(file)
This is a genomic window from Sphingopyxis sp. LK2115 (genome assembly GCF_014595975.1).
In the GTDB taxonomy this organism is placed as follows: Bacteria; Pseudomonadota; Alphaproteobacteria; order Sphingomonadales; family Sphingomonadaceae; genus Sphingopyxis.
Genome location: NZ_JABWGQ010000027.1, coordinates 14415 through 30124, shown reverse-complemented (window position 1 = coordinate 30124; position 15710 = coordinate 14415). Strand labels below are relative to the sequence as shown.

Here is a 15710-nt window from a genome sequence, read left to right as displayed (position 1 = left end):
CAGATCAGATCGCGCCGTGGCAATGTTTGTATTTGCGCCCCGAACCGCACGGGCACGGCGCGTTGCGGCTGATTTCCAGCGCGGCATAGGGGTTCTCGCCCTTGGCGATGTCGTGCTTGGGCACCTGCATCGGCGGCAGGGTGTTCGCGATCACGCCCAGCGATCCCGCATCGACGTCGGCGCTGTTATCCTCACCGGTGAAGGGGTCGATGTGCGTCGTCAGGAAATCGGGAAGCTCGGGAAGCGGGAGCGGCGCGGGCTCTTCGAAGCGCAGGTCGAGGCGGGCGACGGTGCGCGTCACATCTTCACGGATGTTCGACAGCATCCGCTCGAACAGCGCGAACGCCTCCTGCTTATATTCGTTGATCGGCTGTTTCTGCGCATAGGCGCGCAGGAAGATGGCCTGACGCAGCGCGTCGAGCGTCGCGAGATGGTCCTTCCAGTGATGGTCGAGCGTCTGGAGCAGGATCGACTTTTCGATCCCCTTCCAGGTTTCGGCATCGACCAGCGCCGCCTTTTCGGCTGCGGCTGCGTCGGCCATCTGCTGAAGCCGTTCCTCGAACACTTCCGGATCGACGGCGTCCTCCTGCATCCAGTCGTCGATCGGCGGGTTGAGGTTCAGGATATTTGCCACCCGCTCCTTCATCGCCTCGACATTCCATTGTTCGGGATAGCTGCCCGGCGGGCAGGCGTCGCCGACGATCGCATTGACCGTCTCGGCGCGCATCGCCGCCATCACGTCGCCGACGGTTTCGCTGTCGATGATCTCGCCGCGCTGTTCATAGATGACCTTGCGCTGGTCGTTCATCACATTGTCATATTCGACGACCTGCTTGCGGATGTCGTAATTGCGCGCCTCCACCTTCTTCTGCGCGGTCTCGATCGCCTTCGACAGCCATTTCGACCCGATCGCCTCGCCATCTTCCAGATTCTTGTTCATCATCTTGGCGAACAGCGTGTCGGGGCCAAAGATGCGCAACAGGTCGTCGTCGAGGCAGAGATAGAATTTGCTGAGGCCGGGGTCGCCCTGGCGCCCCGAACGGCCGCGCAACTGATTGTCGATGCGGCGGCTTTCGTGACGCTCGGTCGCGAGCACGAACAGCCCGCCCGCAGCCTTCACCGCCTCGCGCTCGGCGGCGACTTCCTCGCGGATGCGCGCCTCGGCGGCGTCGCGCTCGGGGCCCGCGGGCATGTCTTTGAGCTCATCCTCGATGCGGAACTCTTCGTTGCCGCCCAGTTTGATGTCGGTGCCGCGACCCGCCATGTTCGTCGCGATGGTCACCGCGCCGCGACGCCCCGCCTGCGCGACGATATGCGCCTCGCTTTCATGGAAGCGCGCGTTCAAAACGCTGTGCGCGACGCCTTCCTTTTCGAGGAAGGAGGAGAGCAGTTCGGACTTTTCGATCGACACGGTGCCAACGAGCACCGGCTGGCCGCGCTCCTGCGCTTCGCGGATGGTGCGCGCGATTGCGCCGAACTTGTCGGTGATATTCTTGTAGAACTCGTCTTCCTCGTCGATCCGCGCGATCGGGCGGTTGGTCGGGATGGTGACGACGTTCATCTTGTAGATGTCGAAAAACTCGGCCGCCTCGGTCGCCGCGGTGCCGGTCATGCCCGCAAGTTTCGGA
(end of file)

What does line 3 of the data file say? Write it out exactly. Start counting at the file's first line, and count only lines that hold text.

Genome location: NZ_JABWGQ010000027.1, coordinates 14415 through 30124, shown reverse-complemented (window position 1 = coordinate 30124; position 15710 = coordinate 14415). Strand labels below are relative to the sequence as shown.